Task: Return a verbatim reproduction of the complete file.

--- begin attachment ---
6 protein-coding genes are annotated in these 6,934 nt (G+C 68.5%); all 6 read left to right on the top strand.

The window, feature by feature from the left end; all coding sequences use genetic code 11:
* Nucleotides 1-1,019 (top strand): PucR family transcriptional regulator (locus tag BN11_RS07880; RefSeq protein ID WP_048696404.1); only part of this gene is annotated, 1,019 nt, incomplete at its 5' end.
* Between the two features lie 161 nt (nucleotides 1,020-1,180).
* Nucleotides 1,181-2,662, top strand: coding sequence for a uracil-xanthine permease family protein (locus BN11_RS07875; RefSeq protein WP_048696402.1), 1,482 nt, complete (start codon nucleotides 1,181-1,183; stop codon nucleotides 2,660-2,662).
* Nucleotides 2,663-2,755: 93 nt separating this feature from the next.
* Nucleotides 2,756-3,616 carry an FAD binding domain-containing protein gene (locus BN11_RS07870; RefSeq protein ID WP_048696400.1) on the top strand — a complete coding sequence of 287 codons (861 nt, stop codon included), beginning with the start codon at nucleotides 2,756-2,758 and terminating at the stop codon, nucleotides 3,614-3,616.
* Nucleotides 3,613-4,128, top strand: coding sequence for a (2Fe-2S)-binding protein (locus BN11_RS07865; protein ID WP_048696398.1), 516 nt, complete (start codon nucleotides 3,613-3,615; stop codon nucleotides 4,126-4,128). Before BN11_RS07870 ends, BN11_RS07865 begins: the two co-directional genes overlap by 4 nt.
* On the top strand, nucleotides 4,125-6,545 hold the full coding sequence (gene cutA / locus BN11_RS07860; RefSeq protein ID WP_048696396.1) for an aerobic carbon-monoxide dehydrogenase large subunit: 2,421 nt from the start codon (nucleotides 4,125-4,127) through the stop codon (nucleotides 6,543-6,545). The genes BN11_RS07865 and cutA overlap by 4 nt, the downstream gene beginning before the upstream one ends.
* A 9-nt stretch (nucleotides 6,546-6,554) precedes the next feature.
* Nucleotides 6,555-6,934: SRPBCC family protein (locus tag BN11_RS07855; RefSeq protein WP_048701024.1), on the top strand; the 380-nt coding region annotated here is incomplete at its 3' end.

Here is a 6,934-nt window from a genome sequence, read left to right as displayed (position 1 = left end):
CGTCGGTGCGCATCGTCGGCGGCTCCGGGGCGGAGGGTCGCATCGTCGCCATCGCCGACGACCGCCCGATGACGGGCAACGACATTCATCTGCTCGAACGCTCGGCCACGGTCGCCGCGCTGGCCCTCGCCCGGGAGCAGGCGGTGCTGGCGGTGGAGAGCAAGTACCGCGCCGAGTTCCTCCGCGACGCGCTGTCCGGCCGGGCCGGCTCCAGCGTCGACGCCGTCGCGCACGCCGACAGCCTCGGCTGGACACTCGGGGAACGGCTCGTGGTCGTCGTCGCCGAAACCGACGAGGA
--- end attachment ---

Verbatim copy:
6 protein-coding genes are annotated in these 6,934 nt (G+C 68.5%); all 6 read left to right on the top strand.

The window, feature by feature from the left end; all coding sequences use genetic code 11:
* Nucleotides 1-1,019 (top strand): PucR family transcriptional regulator (locus tag BN11_RS07880; RefSeq protein ID WP_048696404.1); only part of this gene is annotated, 1,019 nt, incomplete at its 5' end.
* Between the two features lie 161 nt (nucleotides 1,020-1,180).
* Nucleotides 1,181-2,662, top strand: coding sequence for a uracil-xanthine permease family protein (locus BN11_RS07875; RefSeq protein WP_048696402.1), 1,482 nt, complete (start codon nucleotides 1,181-1,183; stop codon nucleotides 2,660-2,662).
* Nucleotides 2,663-2,755: 93 nt separating this feature from the next.
* Nucleotides 2,756-3,616 carry an FAD binding domain-containing protein gene (locus BN11_RS07870; RefSeq protein ID WP_048696400.1) on the top strand — a complete coding sequence of 287 codons (861 nt, stop codon included), beginning with the start codon at nucleotides 2,756-2,758 and terminating at the stop codon, nucleotides 3,614-3,616.
* Nucleotides 3,613-4,128, top strand: coding sequence for a (2Fe-2S)-binding protein (locus BN11_RS07865; protein ID WP_048696398.1), 516 nt, complete (start codon nucleotides 3,613-3,615; stop codon nucleotides 4,126-4,128). Before BN11_RS07870 ends, BN11_RS07865 begins: the two co-directional genes overlap by 4 nt.
* On the top strand, nucleotides 4,125-6,545 hold the full coding sequence (gene cutA / locus BN11_RS07860; RefSeq protein ID WP_048696396.1) for an aerobic carbon-monoxide dehydrogenase large subunit: 2,421 nt from the start codon (nucleotides 4,125-4,127) through the stop codon (nucleotides 6,543-6,545). The genes BN11_RS07865 and cutA overlap by 4 nt, the downstream gene beginning before the upstream one ends.
* A 9-nt stretch (nucleotides 6,546-6,554) precedes the next feature.
* Nucleotides 6,555-6,934: SRPBCC family protein (locus tag BN11_RS07855; RefSeq protein WP_048701024.1), on the top strand; the 380-nt coding region annotated here is incomplete at its 3' end.

Here is a 6,934-nt window from a genome sequence, read left to right as displayed (position 1 = left end):
CGTCGGTGCGCATCGTCGGCGGCTCCGGGGCGGAGGGTCGCATCGTCGCCATCGCCGACGACCGCCCGATGACGGGCAACGACATTCATCTGCTCGAACGCTCGGCCACGGTCGCCGCGCTGGCCCTCGCCCGGGAGCAGGCGGTGCTGGCGGTGGAGAGCAAGTACCGCGCCGAGTTCCTCCGCGACGCGCTGTCCGGCCGGGCCGGCTCCAGCGTCGACGCCGTCGCGCACGCCGACAGCCTCGGCTGGACACTCGGGGAACGGCTCGTGGTCGTCGTCGCCGAAACCGACGAGGA